a plurality of charge current control circuits, connected in parallel to the plurality of secondary batteries, respectively, for performing bypass control of a charge current supplied to the plurality of secondary batteries;
a plurality of potential detection circuits connected to the plurality of charge current control circuits, respectively, each potential detection circuit detecting a voltage difference between the voltage of associated secondary battery and the voltage of another secondary battery and controlling the associated charge current control circuit in accordance with the voltage difference to selectively bypass the charge current supplied to the associated secondary battery;
a charge detection circuit, connected to the plurality of potential difference detection circuit, for detecting whether charging is performed into the plurality of secondary batteries and activating the plurality of potential difference detection circuits;
an overcharge detection circuit for detecting the voltages of the plurality of secondary batteries and stopping the discharging of the plurality of secondary batteries when at least one of the detected voltages is equal to or greater than a predetermined first reference voltage; and
an over discharge detection circuit for detecting the voltages of the plurality of secondary batteries and stopping the discharging of the plurality of secondary batteries when and at least one of the detected voltages drops to a voltage equal to or smaller than a predetermined second reference voltage.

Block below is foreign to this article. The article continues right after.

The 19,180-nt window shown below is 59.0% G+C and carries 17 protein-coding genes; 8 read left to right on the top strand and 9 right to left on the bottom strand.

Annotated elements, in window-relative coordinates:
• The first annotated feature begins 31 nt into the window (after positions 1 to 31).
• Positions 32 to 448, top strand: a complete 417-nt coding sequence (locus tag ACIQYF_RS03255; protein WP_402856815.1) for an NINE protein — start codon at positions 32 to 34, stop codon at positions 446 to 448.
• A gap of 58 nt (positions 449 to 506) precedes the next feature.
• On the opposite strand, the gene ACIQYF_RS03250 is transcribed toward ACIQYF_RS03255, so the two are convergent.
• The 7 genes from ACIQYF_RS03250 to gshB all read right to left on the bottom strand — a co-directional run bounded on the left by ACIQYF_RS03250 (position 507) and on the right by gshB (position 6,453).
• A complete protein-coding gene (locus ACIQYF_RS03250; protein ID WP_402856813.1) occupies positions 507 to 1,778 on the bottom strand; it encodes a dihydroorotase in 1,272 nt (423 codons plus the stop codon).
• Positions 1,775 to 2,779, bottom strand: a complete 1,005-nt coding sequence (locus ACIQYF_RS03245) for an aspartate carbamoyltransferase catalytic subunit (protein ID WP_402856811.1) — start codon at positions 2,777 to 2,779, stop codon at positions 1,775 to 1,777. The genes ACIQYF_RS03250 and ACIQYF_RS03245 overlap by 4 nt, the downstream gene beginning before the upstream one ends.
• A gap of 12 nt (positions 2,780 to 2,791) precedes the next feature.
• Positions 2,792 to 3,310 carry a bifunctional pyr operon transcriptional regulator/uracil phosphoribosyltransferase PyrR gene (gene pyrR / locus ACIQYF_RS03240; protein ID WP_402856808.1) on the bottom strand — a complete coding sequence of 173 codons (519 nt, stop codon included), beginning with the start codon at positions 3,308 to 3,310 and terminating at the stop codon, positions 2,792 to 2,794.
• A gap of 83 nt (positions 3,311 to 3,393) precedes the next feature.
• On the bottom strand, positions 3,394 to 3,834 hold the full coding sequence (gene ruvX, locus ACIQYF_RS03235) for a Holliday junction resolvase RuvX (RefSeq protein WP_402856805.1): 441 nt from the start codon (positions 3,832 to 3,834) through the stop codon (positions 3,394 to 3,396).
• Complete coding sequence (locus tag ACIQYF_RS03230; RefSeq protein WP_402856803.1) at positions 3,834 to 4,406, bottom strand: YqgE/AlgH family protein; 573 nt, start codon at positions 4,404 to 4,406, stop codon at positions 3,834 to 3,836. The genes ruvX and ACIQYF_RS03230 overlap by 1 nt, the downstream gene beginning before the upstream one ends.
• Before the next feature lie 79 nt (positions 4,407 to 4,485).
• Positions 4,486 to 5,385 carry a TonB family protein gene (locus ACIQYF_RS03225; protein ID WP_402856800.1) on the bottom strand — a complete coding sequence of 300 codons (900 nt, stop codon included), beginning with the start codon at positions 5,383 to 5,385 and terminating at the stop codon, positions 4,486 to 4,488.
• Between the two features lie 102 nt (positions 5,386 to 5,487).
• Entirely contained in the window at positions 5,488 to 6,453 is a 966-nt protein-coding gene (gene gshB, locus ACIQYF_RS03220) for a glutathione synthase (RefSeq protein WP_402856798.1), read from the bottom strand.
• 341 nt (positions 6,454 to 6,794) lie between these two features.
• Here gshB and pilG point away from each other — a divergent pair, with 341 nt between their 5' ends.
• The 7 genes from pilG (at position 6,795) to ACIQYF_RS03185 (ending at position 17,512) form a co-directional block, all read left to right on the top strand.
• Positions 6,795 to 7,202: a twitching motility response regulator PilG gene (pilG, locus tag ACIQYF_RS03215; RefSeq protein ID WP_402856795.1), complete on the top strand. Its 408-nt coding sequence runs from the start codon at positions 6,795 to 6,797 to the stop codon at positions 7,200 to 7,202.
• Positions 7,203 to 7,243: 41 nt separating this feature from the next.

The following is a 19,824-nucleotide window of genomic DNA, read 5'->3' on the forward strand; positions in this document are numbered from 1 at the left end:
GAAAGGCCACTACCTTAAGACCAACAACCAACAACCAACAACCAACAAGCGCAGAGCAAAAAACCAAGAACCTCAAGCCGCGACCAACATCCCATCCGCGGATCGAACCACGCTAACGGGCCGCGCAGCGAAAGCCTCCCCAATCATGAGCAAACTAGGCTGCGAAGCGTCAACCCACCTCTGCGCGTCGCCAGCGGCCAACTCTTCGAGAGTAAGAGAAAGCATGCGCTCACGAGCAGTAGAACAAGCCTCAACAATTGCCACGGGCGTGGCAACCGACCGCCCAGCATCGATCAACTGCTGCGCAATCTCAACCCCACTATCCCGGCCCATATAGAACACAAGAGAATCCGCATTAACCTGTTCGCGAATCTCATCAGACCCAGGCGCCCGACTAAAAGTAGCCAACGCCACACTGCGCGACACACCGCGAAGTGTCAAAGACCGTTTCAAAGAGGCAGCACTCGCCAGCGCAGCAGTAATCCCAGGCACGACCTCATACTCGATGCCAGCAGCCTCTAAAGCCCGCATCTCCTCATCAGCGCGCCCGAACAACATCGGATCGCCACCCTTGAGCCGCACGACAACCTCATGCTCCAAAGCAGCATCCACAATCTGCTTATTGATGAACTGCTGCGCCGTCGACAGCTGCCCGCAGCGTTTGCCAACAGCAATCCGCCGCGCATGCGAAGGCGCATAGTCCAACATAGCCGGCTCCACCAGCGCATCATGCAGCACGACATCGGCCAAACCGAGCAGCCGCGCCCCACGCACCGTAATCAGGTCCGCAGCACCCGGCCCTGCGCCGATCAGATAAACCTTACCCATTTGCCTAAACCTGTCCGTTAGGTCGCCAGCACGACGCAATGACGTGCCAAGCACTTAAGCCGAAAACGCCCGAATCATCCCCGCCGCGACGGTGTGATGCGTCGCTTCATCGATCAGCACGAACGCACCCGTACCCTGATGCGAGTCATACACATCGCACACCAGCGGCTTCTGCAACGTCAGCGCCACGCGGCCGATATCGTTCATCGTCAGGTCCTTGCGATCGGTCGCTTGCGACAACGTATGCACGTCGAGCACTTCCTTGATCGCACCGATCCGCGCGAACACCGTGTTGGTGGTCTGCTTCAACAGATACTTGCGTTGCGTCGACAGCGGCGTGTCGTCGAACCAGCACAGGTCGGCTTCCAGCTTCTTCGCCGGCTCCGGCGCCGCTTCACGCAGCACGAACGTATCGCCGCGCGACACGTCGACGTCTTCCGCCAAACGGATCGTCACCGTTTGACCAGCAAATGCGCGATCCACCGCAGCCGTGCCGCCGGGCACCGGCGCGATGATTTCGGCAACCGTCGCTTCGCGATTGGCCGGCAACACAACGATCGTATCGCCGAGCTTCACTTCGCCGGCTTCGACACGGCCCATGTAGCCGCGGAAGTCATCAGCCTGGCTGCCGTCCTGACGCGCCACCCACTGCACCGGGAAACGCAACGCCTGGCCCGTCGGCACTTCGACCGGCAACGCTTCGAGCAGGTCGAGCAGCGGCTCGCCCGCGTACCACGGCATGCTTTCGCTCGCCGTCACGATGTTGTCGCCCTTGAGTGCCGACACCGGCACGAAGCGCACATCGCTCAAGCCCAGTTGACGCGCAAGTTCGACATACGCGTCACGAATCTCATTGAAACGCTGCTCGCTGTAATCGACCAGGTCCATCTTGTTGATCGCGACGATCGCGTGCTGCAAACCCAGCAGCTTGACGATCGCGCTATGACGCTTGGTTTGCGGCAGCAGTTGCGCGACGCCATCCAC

9. The charging and discharging of claim 8, wherein each of the potential difference detection circuits controls the associated charge current control circuit so that the charge current is bypassed when the voltage difference is equal to or greater than a predetermined third reference voltage.
10. The charge and discharge circuit of claim 8, wherein each of the potential difference detection circuits controls the charge current that is bypassed by the associated charge current control circuit in accordance with the voltage difference.
11. The charge and discharge circuit of claim 8, further comprising:
a charge control switch that is on/off controlled by the overcharge detection circuit;
a discharge control switch that is on/off controlled by the over discharge detection circuit, wherein the charge control switch and the discharge control switch are connected in series with the plurality of secondary batteries; and
a gate circuit, connected to the overcharge detection circuit and the over discharge detection circuit, for invalidating the stop of the discharging by the over discharge detection circuit and causing the discharge control switch to be turned on when charging is detected by the charge detection circuit.
12. A battery pack having a charge and discharge circuit that performs charging and discharging of a plurality of secondary batteries, the charge and discharge circuit comprising:
a plurality of charge current control circuits, connected to the plurality of secondary batteries, respectively, for performing bypass control of a charge current supplied to the plurality of secondary batteries;